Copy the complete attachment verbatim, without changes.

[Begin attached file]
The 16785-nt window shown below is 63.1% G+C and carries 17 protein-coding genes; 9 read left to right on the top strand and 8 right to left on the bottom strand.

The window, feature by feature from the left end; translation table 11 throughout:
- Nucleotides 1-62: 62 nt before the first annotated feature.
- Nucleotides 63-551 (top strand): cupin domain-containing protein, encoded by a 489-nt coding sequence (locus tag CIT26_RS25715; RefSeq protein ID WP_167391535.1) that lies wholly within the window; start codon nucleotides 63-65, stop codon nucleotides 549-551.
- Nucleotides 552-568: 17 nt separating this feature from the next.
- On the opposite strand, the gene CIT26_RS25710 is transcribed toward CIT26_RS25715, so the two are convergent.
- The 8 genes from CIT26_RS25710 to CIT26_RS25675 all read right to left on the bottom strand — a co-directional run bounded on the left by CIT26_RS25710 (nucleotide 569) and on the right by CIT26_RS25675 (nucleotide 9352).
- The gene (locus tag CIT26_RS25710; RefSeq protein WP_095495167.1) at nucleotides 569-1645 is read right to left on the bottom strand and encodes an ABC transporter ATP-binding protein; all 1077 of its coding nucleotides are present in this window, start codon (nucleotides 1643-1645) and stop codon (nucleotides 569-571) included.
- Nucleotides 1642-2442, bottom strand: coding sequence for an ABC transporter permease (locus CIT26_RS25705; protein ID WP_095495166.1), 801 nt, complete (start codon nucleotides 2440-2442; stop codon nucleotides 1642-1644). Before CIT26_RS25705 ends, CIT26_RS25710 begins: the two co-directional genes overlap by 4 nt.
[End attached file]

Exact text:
The 16785-nt window shown below is 63.1% G+C and carries 17 protein-coding genes; 9 read left to right on the top strand and 8 right to left on the bottom strand.

The window, feature by feature from the left end; translation table 11 throughout:
- Nucleotides 1-62: 62 nt before the first annotated feature.
- Nucleotides 63-551 (top strand): cupin domain-containing protein, encoded by a 489-nt coding sequence (locus tag CIT26_RS25715; RefSeq protein ID WP_167391535.1) that lies wholly within the window; start codon nucleotides 63-65, stop codon nucleotides 549-551.
- Nucleotides 552-568: 17 nt separating this feature from the next.
- On the opposite strand, the gene CIT26_RS25710 is transcribed toward CIT26_RS25715, so the two are convergent.
- The 8 genes from CIT26_RS25710 to CIT26_RS25675 all read right to left on the bottom strand — a co-directional run bounded on the left by CIT26_RS25710 (nucleotide 569) and on the right by CIT26_RS25675 (nucleotide 9352).
- The gene (locus tag CIT26_RS25710; RefSeq protein WP_095495167.1) at nucleotides 569-1645 is read right to left on the bottom strand and encodes an ABC transporter ATP-binding protein; all 1077 of its coding nucleotides are present in this window, start codon (nucleotides 1643-1645) and stop codon (nucleotides 569-571) included.
- Nucleotides 1642-2442, bottom strand: coding sequence for an ABC transporter permease (locus CIT26_RS25705; protein ID WP_095495166.1), 801 nt, complete (start codon nucleotides 2440-2442; stop codon nucleotides 1642-1644). Before CIT26_RS25705 ends, CIT26_RS25710 begins: the two co-directional genes overlap by 4 nt.